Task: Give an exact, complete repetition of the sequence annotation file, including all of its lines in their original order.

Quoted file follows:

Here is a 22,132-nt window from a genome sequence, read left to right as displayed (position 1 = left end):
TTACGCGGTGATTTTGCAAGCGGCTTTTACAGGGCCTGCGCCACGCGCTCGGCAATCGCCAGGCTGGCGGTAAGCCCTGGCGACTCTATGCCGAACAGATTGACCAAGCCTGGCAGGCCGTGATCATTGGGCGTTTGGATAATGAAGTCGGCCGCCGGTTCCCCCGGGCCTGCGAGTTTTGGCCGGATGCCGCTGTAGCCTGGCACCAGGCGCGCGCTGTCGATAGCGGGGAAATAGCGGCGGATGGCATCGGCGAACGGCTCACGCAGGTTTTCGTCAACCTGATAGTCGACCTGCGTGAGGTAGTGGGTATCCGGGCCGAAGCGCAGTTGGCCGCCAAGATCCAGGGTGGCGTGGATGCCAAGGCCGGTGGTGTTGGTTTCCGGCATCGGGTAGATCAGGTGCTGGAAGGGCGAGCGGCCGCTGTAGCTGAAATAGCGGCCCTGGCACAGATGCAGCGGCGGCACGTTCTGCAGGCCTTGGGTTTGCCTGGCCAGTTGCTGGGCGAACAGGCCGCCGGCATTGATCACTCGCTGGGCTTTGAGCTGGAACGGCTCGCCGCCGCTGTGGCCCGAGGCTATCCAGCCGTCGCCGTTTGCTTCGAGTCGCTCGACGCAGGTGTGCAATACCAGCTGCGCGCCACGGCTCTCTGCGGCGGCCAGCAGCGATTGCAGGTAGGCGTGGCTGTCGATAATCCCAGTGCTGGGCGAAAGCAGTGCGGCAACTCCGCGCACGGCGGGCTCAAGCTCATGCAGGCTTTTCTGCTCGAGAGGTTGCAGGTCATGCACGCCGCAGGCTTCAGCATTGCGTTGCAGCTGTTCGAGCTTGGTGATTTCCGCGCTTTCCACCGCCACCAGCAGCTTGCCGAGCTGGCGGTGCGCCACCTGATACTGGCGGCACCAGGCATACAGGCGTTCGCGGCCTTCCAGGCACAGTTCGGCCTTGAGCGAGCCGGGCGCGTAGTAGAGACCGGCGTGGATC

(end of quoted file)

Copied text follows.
Here is a 22,132-nt window from a genome sequence, read left to right as displayed (position 1 = left end):
TTACGCGGTGATTTTGCAAGCGGCTTTTACAGGGCCTGCGCCACGCGCTCGGCAATCGCCAGGCTGGCGGTAAGCCCTGGCGACTCTATGCCGAACAGATTGACCAAGCCTGGCAGGCCGTGATCATTGGGCGTTTGGATAATGAAGTCGGCCGCCGGTTCCCCCGGGCCTGCGAGTTTTGGCCGGATGCCGCTGTAGCCTGGCACCAGGCGCGCGCTGTCGATAGCGGGGAAATAGCGGCGGATGGCATCGGCGAACGGCTCACGCAGGTTTTCGTCAACCTGATAGTCGACCTGCGTGAGGTAGTGGGTATCCGGGCCGAAGCGCAGTTGGCCGCCAAGATCCAGGGTGGCGTGGATGCCAAGGCCGGTGGTGTTGGTTTCCGGCATCGGGTAGATCAGGTGCTGGAAGGGCGAGCGGCCGCTGTAGCTGAAATAGCGGCCCTGGCACAGATGCAGCGGCGGCACGTTCTGCAGGCCTTGGGTTTGCCTGGCCAGTTGCTGGGCGAACAGGCCGCCGGCATTGATCACTCGCTGGGCTTTGAGCTGGAACGGCTCGCCGCCGCTGTGGCCCGAGGCTATCCAGCCGTCGCCGTTTGCTTCGAGTCGCTCGACGCAGGTGTGCAATACCAGCTGCGCGCCACGGCTCTCTGCGGCGGCCAGCAGCGATTGCAGGTAGGCGTGGCTGTCGATAATCCCAGTGCTGGGCGAAAGCAGTGCGGCAACTCCGCGCACGGCGGGCTCAAGCTCATGCAGGCTTTTCTGCTCGAGAGGTTGCAGGTCATGCACGCCGCAGGCTTCAGCATTGCGTTGCAGCTGTTCGAGCTTGGTGATTTCCGCGCTTTCCACCGCCACCAGCAGCTTGCCGAGCTGGCGGTGCGCCACCTGATACTGGCGGCACCAGGCATACAGGCGTTCGCGGCCTTCCAGGCACAGTTCGGCCTTGAGCGAGCCGGGCGCGTAGTAGAGACCGGCGTGGATC